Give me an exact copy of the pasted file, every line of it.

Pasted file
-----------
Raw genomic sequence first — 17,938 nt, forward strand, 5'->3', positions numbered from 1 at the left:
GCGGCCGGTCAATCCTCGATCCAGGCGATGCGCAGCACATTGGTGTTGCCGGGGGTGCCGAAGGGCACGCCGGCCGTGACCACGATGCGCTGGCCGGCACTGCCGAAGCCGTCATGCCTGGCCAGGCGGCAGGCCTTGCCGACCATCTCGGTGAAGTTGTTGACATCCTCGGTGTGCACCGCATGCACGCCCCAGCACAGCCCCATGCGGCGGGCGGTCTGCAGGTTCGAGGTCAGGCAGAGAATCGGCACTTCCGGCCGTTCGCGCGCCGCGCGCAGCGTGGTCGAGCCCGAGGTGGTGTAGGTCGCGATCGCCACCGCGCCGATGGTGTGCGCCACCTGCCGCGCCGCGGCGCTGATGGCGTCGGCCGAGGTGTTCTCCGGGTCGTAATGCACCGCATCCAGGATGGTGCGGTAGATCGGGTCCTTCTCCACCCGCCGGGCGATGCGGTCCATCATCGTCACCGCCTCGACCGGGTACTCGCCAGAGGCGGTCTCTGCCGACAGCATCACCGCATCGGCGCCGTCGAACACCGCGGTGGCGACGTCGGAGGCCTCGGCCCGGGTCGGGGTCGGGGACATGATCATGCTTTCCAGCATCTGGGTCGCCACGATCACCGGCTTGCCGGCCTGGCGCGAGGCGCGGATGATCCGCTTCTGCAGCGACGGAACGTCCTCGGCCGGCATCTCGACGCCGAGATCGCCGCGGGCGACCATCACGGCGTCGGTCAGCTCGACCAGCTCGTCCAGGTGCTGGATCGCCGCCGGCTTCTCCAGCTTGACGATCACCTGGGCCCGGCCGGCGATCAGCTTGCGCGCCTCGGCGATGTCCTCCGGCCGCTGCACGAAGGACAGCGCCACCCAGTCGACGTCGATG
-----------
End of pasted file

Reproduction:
Raw genomic sequence first — 17,938 nt, forward strand, 5'->3', positions numbered from 1 at the left:
GCGGCCGGTCAATCCTCGATCCAGGCGATGCGCAGCACATTGGTGTTGCCGGGGGTGCCGAAGGGCACGCCGGCCGTGACCACGATGCGCTGGCCGGCACTGCCGAAGCCGTCATGCCTGGCCAGGCGGCAGGCCTTGCCGACCATCTCGGTGAAGTTGTTGACATCCTCGGTGTGCACCGCATGCACGCCCCAGCACAGCCCCATGCGGCGGGCGGTCTGCAGGTTCGAGGTCAGGCAGAGAATCGGCACTTCCGGCCGTTCGCGCGCCGCGCGCAGCGTGGTCGAGCCCGAGGTGGTGTAGGTCGCGATCGCCACCGCGCCGATGGTGTGCGCCACCTGCCGCGCCGCGGCGCTGATGGCGTCGGCCGAGGTGTTCTCCGGGTCGTAATGCACCGCATCCAGGATGGTGCGGTAGATCGGGTCCTTCTCCACCCGCCGGGCGATGCGGTCCATCATCGTCACCGCCTCGACCGGGTACTCGCCAGAGGCGGTCTCTGCCGACAGCATCACCGCATCGGCGCCGTCGAACACCGCGGTGGCGACGTCGGAGGCCTCGGCCCGGGTCGGGGTCGGGGACATGATCATGCTTTCCAGCATCTGGGTCGCCACGATCACCGGCTTGCCGGCCTGGCGCGAGGCGCGGATGATCCGCTTCTGCAGCGACGGAACGTCCTCGGCCGGCATCTCGACGCCGAGATCGCCGCGGGCGACCATCACGGCGTCGGTCAGCTCGACCAGCTCGTCCAGGTGCTGGATCGCCGCCGGCTTCTCCAGCTTGACGATCACCTGGGCCCGGCCGGCGATCAGCTTGCGCGCCTCGGCGATGTCCTCCGGCCGCTGCACGAAGGACAGCGCCACCCAGTCGACGTCGATG